Such units of mixed origin in the byzantine army were also the Gasmouloi .These had mixed Greek/Latin(=western European(mainly French/Italian)) parentage.
They served as marines or servants in the navy.
When the Crusaders arrived in Holy Land they also employed turcopoles regardless of their religion (the Muslim ones, when captured, were imediately executed as traitors).
'There's still much controversy about their offensive equipment, some saying that they were light horse archers, some saying that they used javelins instead. The Teutonic order also had "turcopolen ", although by this time the name reflected more their equipment and tactics than their origin (just like the French Zouaves , at first of Algerian origin, later made exclusively of metropolitan French - the Algerians were recruited as "'Turks "! - or the American Zouaves who were Anglo-Saxons ).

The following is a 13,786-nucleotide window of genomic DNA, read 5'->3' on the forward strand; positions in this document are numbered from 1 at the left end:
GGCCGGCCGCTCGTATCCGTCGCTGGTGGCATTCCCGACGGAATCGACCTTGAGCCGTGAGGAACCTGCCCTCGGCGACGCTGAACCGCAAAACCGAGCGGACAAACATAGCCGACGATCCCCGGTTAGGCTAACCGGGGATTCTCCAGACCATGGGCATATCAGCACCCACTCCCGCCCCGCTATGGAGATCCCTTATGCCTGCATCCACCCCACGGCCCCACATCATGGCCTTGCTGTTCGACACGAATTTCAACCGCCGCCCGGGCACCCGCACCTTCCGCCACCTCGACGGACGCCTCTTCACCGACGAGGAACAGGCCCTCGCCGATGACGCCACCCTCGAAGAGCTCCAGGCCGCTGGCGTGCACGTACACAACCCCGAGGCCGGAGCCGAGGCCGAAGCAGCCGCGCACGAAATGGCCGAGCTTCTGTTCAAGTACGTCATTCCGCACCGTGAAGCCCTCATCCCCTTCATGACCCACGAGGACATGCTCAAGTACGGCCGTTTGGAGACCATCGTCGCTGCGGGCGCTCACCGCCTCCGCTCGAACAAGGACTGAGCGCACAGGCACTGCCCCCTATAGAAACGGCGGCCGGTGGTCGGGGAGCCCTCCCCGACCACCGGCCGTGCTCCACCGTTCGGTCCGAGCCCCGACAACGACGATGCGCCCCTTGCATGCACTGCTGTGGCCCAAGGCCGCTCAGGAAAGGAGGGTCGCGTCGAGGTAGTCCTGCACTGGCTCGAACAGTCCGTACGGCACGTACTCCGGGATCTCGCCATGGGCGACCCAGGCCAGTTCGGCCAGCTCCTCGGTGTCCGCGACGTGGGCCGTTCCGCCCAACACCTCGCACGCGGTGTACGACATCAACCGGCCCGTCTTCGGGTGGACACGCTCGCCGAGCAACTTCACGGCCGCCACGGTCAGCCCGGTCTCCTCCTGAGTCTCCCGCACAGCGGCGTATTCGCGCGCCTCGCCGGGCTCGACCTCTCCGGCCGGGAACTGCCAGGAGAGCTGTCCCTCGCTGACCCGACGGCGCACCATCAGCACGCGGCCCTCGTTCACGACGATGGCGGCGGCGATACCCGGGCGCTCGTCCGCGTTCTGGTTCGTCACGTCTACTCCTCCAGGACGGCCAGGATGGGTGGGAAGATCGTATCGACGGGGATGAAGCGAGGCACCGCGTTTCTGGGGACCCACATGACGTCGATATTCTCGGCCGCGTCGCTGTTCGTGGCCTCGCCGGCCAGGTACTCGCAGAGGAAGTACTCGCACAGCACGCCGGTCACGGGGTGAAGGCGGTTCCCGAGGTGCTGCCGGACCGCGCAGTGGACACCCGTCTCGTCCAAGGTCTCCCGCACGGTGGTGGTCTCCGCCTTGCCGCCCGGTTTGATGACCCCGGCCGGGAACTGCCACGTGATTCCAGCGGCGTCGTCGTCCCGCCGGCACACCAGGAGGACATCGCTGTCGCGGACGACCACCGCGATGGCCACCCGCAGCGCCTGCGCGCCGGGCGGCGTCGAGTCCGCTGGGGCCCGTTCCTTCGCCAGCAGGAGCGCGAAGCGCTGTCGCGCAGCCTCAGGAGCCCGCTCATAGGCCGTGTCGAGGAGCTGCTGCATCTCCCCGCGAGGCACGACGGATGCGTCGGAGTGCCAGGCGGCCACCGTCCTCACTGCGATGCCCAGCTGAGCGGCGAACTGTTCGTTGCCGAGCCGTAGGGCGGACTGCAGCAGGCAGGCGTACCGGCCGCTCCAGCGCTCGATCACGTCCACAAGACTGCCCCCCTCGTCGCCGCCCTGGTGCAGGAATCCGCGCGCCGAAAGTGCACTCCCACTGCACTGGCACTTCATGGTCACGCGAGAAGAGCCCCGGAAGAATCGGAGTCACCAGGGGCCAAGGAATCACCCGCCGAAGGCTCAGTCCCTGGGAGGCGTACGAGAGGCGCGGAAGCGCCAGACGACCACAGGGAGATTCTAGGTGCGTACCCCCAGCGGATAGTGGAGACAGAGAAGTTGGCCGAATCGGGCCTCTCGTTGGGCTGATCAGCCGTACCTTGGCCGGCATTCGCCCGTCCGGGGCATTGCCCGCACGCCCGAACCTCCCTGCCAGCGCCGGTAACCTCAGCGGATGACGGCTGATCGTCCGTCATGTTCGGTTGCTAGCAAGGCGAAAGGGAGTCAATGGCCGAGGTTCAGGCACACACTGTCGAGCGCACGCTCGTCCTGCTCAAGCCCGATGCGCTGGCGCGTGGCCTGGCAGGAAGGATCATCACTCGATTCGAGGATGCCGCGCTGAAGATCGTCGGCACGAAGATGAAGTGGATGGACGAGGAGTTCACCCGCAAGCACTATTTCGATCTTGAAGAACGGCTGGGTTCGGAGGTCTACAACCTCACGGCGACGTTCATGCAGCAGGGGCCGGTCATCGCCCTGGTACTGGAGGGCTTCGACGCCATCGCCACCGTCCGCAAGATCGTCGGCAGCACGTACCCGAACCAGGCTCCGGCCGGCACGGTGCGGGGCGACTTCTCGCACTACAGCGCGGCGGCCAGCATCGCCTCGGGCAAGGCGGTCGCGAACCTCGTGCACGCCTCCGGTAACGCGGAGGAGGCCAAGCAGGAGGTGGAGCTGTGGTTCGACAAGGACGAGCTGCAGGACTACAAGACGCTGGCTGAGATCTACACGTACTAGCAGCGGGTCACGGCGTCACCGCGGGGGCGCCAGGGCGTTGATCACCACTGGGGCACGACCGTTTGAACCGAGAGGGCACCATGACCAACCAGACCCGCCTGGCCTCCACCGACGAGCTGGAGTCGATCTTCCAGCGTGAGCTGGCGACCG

I use to think Turkopoles came from a specific ethnic group and were muslims. This is not the case. Turkopoles came from many different areas, the Levant , Byzantium , Anatolia , and Europe . This is supported by an incident that happened during the 3rd crusade .
2 Turkopoles and a Bedouin were sent to reconnoiter a caravan. The 3 were approached by those guarding/escorting the caravan. Sources state only the Bedouin was to do the talking and the other two were to remain silent. Had the Turkopoles spoke they would have been compromised. What wasn't clear was whether or not the turkopoles spoke Arabic or not. It does state they were dressed in Arab fashion. It is clear however, that some Turkopoles did speak Arabic or Turkish. During a siege (I forget which one, a Templar castle) the Mamlukes encouraged the Turkopoles to give up their loyalty to the Franks. Many did so and climbed over the walls. To prevent any further "desertions" the Templars enforced strict disciplinary actions against the Turkopoles.